# Can every possible 'imaginary number' be expressed in terms of $i$?

The domain of the function $f(x)=\sqrt{x}$ can be extended to all real numbers by introducing a new number, $i=\sqrt{-1}$.

Can this be done for any function, say $\arcsin{x}$, or $\log{x}$?

What is $\arcsin{2}$? Or $\log{-3}$?

We define the set of complex numbers $\mathbb{C}$ the set of $\mathbb{R} \times \mathbb{R}$, the cartesian product of the set of real numbers on itself. On these Complex Numbers we define operations such as summation and multiplication by scalar. We define them in such a way that the couple $(0; 1)$ just so happens to have the property that: $$(0; 1)^2 = (-1; 0)$$ And being such an important property, it has its own name as a number. This can be done in many ways. Numerical sets are constructed easily in modern mathematics. You can define your $\log{-3}$ using complex numbers. In fact, the logarithm function is defined in the complex plane for every non-zero complex $z$. $$\log{-3} = \log{i^2} + \log{3} = 2\log{i} + \log{3}$$ Let $i = e^{i(\frac{\pi}{2} + 2k\pi)}$ for any $k \in \mathbb{Z}$. The logarithm of the imaginary unit is then defined as: $$\log{i} = i(\frac{\pi}{2} + 2k\pi)$$ Since we get an infinite amount of answers that depend on k, we usually only take the "main value" of the logarithm: that is, whenever $k=0$. You don't need to define any new numerical set in order to solve a negative logarithm.

EDIT: As some have stated, the sine function in the complex plane is surjective. $$\sin{x} = \frac{e^{ix} - e^{-ix}}{2i}$$ And you can solve it to be: $$\sin{x} = 2 \implies x = \arcsin{2} = \frac\pi2-i\log(2+\sqrt3)$$

Euler's formula tells us that $e^{ix} = \cos(x)+i\sin(x)$. Therefore, (in a sense) $\ln (-3) = \ln3+\pi i$, since $$e^{\ln{3}+\pi i} = e^{\ln 3}e^{\pi i} = 3(\cos \pi + i\sin \pi) = -3$$ (note: $\ln 3+k\pi i$ would have worked for any odd integer $k$)

Similarly, if we let $z = \frac{\pi}{2}-i\ln(2+\sqrt 3)$, then $$\sin(z) = \sin(\pi/2)\cos(i\ln(2+\sqrt 3))+\cos(\pi/2)\sin(i\ln(2+\sqrt 3)) = \cos(i\ln(2+\sqrt 3))$$ Since $e^{ix} = \cos(x)+i\sin(x)$, we have that $\cos(x) = \frac{1}{2}(e^{ix}+e^{-ix})$, and so $$\sin(z) = \cos(i\ln(2+\sqrt 3)) = \frac{1}{2}\left(\frac{1}{2+\sqrt 3}+(2+\sqrt 3) \right) = 2$$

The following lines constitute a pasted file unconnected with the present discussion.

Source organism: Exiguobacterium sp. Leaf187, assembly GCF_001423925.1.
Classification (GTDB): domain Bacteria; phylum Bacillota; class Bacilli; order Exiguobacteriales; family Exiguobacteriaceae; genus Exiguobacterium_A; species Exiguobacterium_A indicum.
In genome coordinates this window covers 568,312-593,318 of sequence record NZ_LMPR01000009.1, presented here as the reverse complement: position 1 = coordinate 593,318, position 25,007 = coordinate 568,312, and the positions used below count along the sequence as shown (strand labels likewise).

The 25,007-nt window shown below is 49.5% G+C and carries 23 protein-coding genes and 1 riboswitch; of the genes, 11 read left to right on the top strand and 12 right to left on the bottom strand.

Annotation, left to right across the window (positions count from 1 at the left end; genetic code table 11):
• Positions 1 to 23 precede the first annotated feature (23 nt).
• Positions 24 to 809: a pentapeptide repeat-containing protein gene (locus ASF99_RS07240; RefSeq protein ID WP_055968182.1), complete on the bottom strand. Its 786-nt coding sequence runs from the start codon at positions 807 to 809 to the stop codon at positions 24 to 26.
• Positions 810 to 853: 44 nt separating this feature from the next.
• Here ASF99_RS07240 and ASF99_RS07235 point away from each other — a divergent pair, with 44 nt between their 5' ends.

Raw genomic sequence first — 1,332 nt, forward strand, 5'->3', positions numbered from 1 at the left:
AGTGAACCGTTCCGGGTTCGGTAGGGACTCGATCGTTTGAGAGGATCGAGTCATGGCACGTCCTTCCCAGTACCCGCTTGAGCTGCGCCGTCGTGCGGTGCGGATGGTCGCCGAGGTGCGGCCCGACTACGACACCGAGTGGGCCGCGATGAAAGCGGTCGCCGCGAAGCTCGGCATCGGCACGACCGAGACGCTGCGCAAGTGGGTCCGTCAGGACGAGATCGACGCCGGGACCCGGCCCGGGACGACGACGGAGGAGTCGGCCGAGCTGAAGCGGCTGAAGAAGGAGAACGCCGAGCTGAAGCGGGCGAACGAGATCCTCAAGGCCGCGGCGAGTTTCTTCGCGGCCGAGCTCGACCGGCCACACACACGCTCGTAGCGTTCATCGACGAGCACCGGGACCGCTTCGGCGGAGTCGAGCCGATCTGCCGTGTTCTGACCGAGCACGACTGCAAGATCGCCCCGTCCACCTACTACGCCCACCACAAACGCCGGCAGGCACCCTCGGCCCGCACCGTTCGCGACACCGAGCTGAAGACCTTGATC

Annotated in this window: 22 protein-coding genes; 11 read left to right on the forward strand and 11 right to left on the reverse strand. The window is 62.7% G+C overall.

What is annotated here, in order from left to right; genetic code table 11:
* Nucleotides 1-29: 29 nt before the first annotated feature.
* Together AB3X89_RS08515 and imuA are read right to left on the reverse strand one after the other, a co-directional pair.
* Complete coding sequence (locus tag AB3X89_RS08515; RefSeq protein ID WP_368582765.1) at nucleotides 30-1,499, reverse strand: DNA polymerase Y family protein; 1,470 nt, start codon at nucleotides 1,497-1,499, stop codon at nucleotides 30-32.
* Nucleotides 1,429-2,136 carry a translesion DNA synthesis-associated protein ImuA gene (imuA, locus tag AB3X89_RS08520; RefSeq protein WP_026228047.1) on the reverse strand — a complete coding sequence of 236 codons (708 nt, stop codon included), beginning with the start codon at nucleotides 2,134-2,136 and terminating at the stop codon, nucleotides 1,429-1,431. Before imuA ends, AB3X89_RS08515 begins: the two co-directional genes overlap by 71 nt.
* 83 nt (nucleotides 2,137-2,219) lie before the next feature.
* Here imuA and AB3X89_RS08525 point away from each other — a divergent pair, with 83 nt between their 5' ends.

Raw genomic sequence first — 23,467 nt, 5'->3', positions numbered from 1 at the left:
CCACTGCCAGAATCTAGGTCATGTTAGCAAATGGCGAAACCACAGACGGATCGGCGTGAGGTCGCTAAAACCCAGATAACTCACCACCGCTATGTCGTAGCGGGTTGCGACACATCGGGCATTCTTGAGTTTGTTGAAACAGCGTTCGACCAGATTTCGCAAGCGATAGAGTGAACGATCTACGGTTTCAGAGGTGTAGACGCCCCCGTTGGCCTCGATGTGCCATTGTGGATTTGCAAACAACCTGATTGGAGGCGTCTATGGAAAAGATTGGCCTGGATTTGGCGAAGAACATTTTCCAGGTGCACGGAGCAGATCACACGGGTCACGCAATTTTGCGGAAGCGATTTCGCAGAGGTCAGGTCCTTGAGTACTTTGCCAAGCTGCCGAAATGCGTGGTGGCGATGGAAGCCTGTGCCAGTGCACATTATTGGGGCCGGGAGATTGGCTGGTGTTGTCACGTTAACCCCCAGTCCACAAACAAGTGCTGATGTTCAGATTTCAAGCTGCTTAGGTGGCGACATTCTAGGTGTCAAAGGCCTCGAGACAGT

However, it is not always the face that functions can be "extended" in this manner. As said in a comment, for example, there is no reasonable way to define $\ln 0$ as a complex number.

An issue that I've glossed over is that it seems that there are multiple ways to "choose" a value for $\ln (-3)$ and similar expressions. This is similar to the issue that there are multiple solutions to, say, $\sin(x) = 1/2$, and so $\sin^{-1}(1/2)$ is defined by making a reasonable "choice" from among the solutions to the equation.

Multiplying with $i$ rotates 90 degrees in the complex plane. One way to be able to reduce that to smaller steps is:

You can use a number really close to positive 1 (just a tiny little bit imaginary). For example:

$$z = \exp\left[\frac{2 \pi \cdot i}{k}\right], \, \text{ k very large integer}$$

Now $z^k$ will be $1$. So you can reach all points on the unit circle with an angular resolution of $k$ steps per rotation. Now what is needed is to get off the unit circle. We can do this with a real radius $$r\in \mathbb R : r = 1+\frac{f}{100}$$ where f is the step in growth percentage. Now we can reach any complex number on a polar grid with the power functions and integer exponents:

$$r^{e_1}\cdot z^{e_2}, \, e_1,e_2 \in \mathbb{Z}$$